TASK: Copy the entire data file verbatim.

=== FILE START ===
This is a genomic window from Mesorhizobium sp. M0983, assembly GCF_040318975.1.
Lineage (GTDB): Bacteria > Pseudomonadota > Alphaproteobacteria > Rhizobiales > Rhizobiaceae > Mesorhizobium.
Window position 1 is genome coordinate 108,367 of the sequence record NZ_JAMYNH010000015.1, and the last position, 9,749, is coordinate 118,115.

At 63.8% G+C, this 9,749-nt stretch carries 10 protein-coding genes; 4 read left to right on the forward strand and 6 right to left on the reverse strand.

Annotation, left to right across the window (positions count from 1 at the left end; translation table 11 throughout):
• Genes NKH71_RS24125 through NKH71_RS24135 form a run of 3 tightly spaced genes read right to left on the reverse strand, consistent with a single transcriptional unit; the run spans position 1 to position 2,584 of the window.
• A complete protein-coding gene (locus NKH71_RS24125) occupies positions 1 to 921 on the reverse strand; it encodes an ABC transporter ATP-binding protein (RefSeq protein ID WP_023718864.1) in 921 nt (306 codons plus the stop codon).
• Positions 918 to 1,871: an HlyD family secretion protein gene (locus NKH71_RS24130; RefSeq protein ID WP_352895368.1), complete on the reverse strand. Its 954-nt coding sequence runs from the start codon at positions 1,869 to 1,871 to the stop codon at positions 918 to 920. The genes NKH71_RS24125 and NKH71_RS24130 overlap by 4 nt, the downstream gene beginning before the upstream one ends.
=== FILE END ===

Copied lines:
This is a genomic window from Mesorhizobium sp. M0983, assembly GCF_040318975.1.
Lineage (GTDB): Bacteria > Pseudomonadota > Alphaproteobacteria > Rhizobiales > Rhizobiaceae > Mesorhizobium.
Window position 1 is genome coordinate 108,367 of the sequence record NZ_JAMYNH010000015.1, and the last position, 9,749, is coordinate 118,115.

At 63.8% G+C, this 9,749-nt stretch carries 10 protein-coding genes; 4 read left to right on the forward strand and 6 right to left on the reverse strand.

Annotation, left to right across the window (positions count from 1 at the left end; translation table 11 throughout):
• Genes NKH71_RS24125 through NKH71_RS24135 form a run of 3 tightly spaced genes read right to left on the reverse strand, consistent with a single transcriptional unit; the run spans position 1 to position 2,584 of the window.
• A complete protein-coding gene (locus NKH71_RS24125) occupies positions 1 to 921 on the reverse strand; it encodes an ABC transporter ATP-binding protein (RefSeq protein ID WP_023718864.1) in 921 nt (306 codons plus the stop codon).
• Positions 918 to 1,871: an HlyD family secretion protein gene (locus NKH71_RS24130; RefSeq protein ID WP_352895368.1), complete on the reverse strand. Its 954-nt coding sequence runs from the start codon at positions 1,869 to 1,871 to the stop codon at positions 918 to 920. The genes NKH71_RS24125 and NKH71_RS24130 overlap by 4 nt, the downstream gene beginning before the upstream one ends.